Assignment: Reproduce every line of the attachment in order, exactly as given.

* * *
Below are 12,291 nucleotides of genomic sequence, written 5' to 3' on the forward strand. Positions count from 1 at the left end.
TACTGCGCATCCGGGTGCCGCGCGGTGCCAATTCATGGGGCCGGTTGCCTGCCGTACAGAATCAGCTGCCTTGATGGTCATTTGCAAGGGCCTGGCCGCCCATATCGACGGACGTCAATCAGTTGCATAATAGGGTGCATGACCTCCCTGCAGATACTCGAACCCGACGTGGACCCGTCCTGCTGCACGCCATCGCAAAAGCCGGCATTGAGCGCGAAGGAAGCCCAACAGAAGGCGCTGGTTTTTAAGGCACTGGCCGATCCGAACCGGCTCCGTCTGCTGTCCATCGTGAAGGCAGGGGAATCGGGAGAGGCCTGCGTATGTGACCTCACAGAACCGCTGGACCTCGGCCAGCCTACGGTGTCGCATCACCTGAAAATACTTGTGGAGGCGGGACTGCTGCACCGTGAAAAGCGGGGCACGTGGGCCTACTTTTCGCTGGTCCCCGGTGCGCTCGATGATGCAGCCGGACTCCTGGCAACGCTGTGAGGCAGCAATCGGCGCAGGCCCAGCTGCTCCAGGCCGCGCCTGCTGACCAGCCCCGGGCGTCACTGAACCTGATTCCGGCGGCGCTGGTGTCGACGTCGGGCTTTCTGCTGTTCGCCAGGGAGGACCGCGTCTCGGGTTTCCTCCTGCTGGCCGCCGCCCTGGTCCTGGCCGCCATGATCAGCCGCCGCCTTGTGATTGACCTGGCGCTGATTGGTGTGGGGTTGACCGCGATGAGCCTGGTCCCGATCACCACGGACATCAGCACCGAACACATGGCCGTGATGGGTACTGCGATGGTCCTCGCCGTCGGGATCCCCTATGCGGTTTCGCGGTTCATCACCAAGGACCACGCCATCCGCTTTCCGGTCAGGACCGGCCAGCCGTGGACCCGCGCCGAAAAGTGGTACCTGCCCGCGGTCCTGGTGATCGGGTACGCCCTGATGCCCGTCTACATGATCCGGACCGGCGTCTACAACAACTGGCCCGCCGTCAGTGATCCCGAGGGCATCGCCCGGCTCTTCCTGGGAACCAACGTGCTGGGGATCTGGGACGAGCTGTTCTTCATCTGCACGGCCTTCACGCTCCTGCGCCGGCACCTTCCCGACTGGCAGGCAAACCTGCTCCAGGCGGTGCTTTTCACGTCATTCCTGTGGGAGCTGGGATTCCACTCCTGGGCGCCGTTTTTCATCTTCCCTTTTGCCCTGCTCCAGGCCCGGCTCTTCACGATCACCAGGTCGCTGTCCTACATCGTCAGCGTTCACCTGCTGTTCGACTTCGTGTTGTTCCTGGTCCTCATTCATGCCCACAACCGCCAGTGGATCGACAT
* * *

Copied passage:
Below are 12,291 nucleotides of genomic sequence, written 5' to 3' on the forward strand. Positions count from 1 at the left end.
TACTGCGCATCCGGGTGCCGCGCGGTGCCAATTCATGGGGCCGGTTGCCTGCCGTACAGAATCAGCTGCCTTGATGGTCATTTGCAAGGGCCTGGCCGCCCATATCGACGGACGTCAATCAGTTGCATAATAGGGTGCATGACCTCCCTGCAGATACTCGAACCCGACGTGGACCCGTCCTGCTGCACGCCATCGCAAAAGCCGGCATTGAGCGCGAAGGAAGCCCAACAGAAGGCGCTGGTTTTTAAGGCACTGGCCGATCCGAACCGGCTCCGTCTGCTGTCCATCGTGAAGGCAGGGGAATCGGGAGAGGCCTGCGTATGTGACCTCACAGAACCGCTGGACCTCGGCCAGCCTACGGTGTCGCATCACCTGAAAATACTTGTGGAGGCGGGACTGCTGCACCGTGAAAAGCGGGGCACGTGGGCCTACTTTTCGCTGGTCCCCGGTGCGCTCGATGATGCAGCCGGACTCCTGGCAACGCTGTGAGGCAGCAATCGGCGCAGGCCCAGCTGCTCCAGGCCGCGCCTGCTGACCAGCCCCGGGCGTCACTGAACCTGATTCCGGCGGCGCTGGTGTCGACGTCGGGCTTTCTGCTGTTCGCCAGGGAGGACCGCGTCTCGGGTTTCCTCCTGCTGGCCGCCGCCCTGGTCCTGGCCGCCATGATCAGCCGCCGCCTTGTGATTGACCTGGCGCTGATTGGTGTGGGGTTGACCGCGATGAGCCTGGTCCCGATCACCACGGACATCAGCACCGAACACATGGCCGTGATGGGTACTGCGATGGTCCTCGCCGTCGGGATCCCCTATGCGGTTTCGCGGTTCATCACCAAGGACCACGCCATCCGCTTTCCGGTCAGGACCGGCCAGCCGTGGACCCGCGCCGAAAAGTGGTACCTGCCCGCGGTCCTGGTGATCGGGTACGCCCTGATGCCCGTCTACATGATCCGGACCGGCGTCTACAACAACTGGCCCGCCGTCAGTGATCCCGAGGGCATCGCCCGGCTCTTCCTGGGAACCAACGTGCTGGGGATCTGGGACGAGCTGTTCTTCATCTGCACGGCCTTCACGCTCCTGCGCCGGCACCTTCCCGACTGGCAGGCAAACCTGCTCCAGGCGGTGCTTTTCACGTCATTCCTGTGGGAGCTGGGATTCCACTCCTGGGCGCCGTTTTTCATCTTCCCTTTTGCCCTGCTCCAGGCCCGGCTCTTCACGATCACCAGGTCGCTGTCCTACATCGTCAGCGTTCACCTGCTGTTCGACTTCGTGTTGTTCCTGGTCCTCATTCATGCCCACAACCGCCAGTGGATCGACAT